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There has to be either a nut and washer under the toilet, or if its reversed a bolt head with a washer under it holding it down. To remove it you can either use a hacksaw blade between the bowl and the bottom of the seat. Or use a dremel tool to slowly cut away the metal rod, etc., from the top. If using hacksaw put down some masking tape on the bowl so you don't scar up the enamel surfacr of the bowl. Work slowly and you will eventulaly cut through it.
If the bolts are plastic or metal you will need to cut them off and install new ones from new seat or bolt kit there is no easy trick its just an easy cut them off or you could try some wd-40 or nutbuster.
Removing toilet seat hardware can be a problem, especially as it is prone to corrosion - but it can be done. You can attach a pair of gripping pliers to the nut, apply thread lubricant, and unscrew the bolt from the top OR you can use one of those blade-and-handle hacksaws to cut off the nut OR you can use that little hacksaw to cut off enough excess bolt length to allow a socket to engage the nut and allow the bolt to be removed from the top.
If the screws won't turn either way, they're probably "cross-threaded" or stripped. You'll have to unscrew them with force. I'd use a ratchet and socket on an extension (you might want to use a deep socket, since the bolts often extend an inch or two past the nut).
Once you get them off & can remove the seat, head to the hardware store or Home Depot & pick up a new set of bolts & nuts. They're very inexpensive. When installing them, make sure that the nuts screw onto the bolts with finger pressure alone, before taking a wrench or pliers to them.
If using force to unscrew them ends up damaging the toilet lid/seat assembly (this is the worst-case scenario), then you'll have to spring for a new toilet seat. The up-side of this is that new seat/lid assembly come with the screws and nuts, and - depending on what you want - can cost as little as $15 for an "economy" model, and up to $30-35 or so for a "deluxe" model.
I just had the same problem.I can not believe that kohler would design such a flaw. I have four of these toilets in my house,and it would be ridiculously expensive to replace, especially for a seat. To fix it I went to OSH and got some 1/4-20 T nuts, went home cut the bolts off the seat (multi master dremel) with metal cutting blade. With a screw driver tapped the bolt and the small area around the bolt down into the toilet area. Now you have just a porcelain hole. Clean area with solvent (lacquer thinner),get some gel type super glue from hobby shop and put it on inside and top edge of the hole on the toilet. Put some glue around the shaft and under side of the T nut and slip it into the hole.Then put a SMALL bead of glue around where the T nut makes contact with toilet and let it dry aprox 1/2 hour. Now you have a permanent fix.To prevent a problem getting the bolt out in the future,put some anti seize (auto part store) on the threads of the new bolts. Hope this helps. Good luck Max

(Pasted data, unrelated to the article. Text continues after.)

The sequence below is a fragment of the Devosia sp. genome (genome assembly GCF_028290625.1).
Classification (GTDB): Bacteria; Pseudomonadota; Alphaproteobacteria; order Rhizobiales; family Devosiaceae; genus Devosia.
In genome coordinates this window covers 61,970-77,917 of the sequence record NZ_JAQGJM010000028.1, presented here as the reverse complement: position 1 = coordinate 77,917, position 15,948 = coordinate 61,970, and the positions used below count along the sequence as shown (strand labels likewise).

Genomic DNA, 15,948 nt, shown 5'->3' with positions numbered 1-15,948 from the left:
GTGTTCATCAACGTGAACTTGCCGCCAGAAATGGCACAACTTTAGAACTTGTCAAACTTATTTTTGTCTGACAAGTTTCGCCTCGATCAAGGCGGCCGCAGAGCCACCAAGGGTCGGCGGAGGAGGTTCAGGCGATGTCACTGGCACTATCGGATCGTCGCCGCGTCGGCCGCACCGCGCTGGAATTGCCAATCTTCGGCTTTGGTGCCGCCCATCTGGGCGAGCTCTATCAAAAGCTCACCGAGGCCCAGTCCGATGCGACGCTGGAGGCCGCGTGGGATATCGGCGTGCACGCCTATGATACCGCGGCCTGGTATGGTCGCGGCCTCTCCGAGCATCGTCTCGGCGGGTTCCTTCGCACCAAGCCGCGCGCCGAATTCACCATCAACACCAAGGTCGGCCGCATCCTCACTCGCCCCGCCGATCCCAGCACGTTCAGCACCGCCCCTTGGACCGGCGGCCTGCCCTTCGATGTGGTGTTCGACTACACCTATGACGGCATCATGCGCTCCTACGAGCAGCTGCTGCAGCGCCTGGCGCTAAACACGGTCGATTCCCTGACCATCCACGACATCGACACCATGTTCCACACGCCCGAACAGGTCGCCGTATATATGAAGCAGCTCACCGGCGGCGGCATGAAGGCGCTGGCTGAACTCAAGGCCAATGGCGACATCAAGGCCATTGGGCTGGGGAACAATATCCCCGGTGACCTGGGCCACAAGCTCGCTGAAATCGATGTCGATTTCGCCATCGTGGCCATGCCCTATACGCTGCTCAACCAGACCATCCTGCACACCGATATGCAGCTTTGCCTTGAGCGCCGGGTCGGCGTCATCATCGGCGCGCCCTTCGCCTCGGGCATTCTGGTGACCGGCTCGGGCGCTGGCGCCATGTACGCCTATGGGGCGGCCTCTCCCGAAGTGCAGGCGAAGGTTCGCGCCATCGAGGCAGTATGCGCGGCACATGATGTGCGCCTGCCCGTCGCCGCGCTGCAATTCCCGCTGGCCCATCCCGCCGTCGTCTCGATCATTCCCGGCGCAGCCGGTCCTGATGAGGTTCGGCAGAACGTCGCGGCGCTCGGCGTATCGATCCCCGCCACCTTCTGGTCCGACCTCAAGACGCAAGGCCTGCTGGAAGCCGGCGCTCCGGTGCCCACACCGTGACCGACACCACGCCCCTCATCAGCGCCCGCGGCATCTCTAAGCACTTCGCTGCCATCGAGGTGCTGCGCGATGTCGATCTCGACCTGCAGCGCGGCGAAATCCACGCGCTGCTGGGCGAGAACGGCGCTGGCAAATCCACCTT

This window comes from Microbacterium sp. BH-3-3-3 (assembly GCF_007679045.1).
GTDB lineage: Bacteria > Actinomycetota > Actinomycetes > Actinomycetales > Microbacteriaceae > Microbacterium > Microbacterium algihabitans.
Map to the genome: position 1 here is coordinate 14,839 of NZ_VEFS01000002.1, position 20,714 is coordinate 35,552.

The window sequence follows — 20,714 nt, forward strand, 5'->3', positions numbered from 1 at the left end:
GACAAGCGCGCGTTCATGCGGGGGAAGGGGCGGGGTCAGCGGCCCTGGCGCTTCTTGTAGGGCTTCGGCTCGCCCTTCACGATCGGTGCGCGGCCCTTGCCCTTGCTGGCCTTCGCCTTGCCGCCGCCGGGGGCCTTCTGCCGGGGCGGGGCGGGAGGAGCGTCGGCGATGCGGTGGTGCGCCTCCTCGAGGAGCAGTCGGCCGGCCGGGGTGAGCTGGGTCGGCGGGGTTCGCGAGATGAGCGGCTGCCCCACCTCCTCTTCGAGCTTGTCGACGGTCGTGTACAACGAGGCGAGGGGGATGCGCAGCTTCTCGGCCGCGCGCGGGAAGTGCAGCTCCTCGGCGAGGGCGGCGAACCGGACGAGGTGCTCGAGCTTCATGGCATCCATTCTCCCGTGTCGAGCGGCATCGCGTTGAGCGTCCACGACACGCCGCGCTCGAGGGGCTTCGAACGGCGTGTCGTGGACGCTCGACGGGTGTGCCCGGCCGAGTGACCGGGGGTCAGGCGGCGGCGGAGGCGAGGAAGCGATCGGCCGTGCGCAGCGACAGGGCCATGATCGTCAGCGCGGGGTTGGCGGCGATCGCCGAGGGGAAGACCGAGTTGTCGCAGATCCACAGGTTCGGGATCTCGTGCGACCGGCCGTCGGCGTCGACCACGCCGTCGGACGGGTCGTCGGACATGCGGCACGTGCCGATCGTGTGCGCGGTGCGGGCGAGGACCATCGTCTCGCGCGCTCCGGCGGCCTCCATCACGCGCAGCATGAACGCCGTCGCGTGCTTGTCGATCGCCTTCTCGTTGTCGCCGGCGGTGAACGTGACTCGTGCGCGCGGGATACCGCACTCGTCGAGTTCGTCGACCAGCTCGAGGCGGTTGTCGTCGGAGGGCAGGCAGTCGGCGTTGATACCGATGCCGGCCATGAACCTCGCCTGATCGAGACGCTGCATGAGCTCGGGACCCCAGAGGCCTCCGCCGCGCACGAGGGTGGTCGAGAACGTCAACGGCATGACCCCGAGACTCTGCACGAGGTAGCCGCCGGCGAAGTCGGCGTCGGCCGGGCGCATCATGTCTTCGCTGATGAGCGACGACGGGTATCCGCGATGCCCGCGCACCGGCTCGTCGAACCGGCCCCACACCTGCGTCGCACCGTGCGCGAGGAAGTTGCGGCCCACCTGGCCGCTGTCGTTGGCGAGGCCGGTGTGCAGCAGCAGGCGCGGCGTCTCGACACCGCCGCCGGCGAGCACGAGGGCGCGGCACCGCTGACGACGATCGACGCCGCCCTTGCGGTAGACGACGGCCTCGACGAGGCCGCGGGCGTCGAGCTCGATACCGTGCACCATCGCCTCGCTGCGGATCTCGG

A standard toilet seat bolt should be fine. There are some with a rubber boot that expands as tightened but you should be able to reach the nut by reaching into the tank and under the lip. The new nut & bolt should be plastic so they won't corrode.
Here's what I did. Unscrew them as much as possible. Then I used a bolt cutter and hacksaw to cut away as much of the plastic seat holders as possible. I could then remove most of the seat, and get better access to the screws. I then raised the loose screws enough to cut them with a bolt cutter. Soft screws cut easily. The screw heads are now out. Now, tap down on the screw/anchor and it falls into the bowl. It will stay there. The remaining problem is that you need anchors to secure the new toilet seat. Kohler wants $50. I have a usable but loose seat. Never again-Kohler.
I strongly recommend using a boltcutter. A hacksaw will tear up the bowl.